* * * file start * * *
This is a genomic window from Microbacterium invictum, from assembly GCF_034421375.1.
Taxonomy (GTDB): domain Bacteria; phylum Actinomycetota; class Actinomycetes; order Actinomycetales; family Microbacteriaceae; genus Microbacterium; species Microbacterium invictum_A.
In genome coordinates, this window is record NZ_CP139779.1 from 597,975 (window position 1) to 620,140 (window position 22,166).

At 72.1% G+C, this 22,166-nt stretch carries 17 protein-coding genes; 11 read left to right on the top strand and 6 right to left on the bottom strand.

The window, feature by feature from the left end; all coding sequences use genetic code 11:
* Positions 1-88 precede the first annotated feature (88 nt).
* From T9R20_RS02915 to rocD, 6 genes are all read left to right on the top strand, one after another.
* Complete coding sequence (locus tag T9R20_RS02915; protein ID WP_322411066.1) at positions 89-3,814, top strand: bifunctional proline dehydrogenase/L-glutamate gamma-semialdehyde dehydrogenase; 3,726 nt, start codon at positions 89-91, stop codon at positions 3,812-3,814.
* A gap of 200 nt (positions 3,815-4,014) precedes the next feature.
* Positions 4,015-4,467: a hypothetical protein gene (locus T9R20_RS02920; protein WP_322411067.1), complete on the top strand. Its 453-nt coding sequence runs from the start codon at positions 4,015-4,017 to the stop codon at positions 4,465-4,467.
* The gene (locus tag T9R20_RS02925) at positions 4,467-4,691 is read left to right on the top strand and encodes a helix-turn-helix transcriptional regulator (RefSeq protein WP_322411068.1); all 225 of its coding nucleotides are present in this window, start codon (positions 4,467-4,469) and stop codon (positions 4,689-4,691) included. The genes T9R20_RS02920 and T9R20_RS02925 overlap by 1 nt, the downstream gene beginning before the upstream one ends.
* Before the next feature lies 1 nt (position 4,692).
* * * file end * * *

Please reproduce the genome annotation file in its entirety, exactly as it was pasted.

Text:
This is a genomic window from Microbacterium invictum, from assembly GCF_034421375.1.
Taxonomy (GTDB): domain Bacteria; phylum Actinomycetota; class Actinomycetes; order Actinomycetales; family Microbacteriaceae; genus Microbacterium; species Microbacterium invictum_A.
In genome coordinates, this window is record NZ_CP139779.1 from 597,975 (window position 1) to 620,140 (window position 22,166).

At 72.1% G+C, this 22,166-nt stretch carries 17 protein-coding genes; 11 read left to right on the top strand and 6 right to left on the bottom strand.

The window, feature by feature from the left end; all coding sequences use genetic code 11:
* Positions 1-88 precede the first annotated feature (88 nt).
* From T9R20_RS02915 to rocD, 6 genes are all read left to right on the top strand, one after another.
* Complete coding sequence (locus tag T9R20_RS02915; protein ID WP_322411066.1) at positions 89-3,814, top strand: bifunctional proline dehydrogenase/L-glutamate gamma-semialdehyde dehydrogenase; 3,726 nt, start codon at positions 89-91, stop codon at positions 3,812-3,814.
* A gap of 200 nt (positions 3,815-4,014) precedes the next feature.
* Positions 4,015-4,467: a hypothetical protein gene (locus T9R20_RS02920; protein WP_322411067.1), complete on the top strand. Its 453-nt coding sequence runs from the start codon at positions 4,015-4,017 to the stop codon at positions 4,465-4,467.
* The gene (locus tag T9R20_RS02925) at positions 4,467-4,691 is read left to right on the top strand and encodes a helix-turn-helix transcriptional regulator (RefSeq protein WP_322411068.1); all 225 of its coding nucleotides are present in this window, start codon (positions 4,467-4,469) and stop codon (positions 4,689-4,691) included. The genes T9R20_RS02920 and T9R20_RS02925 overlap by 1 nt, the downstream gene beginning before the upstream one ends.
* Before the next feature lies 1 nt (position 4,692).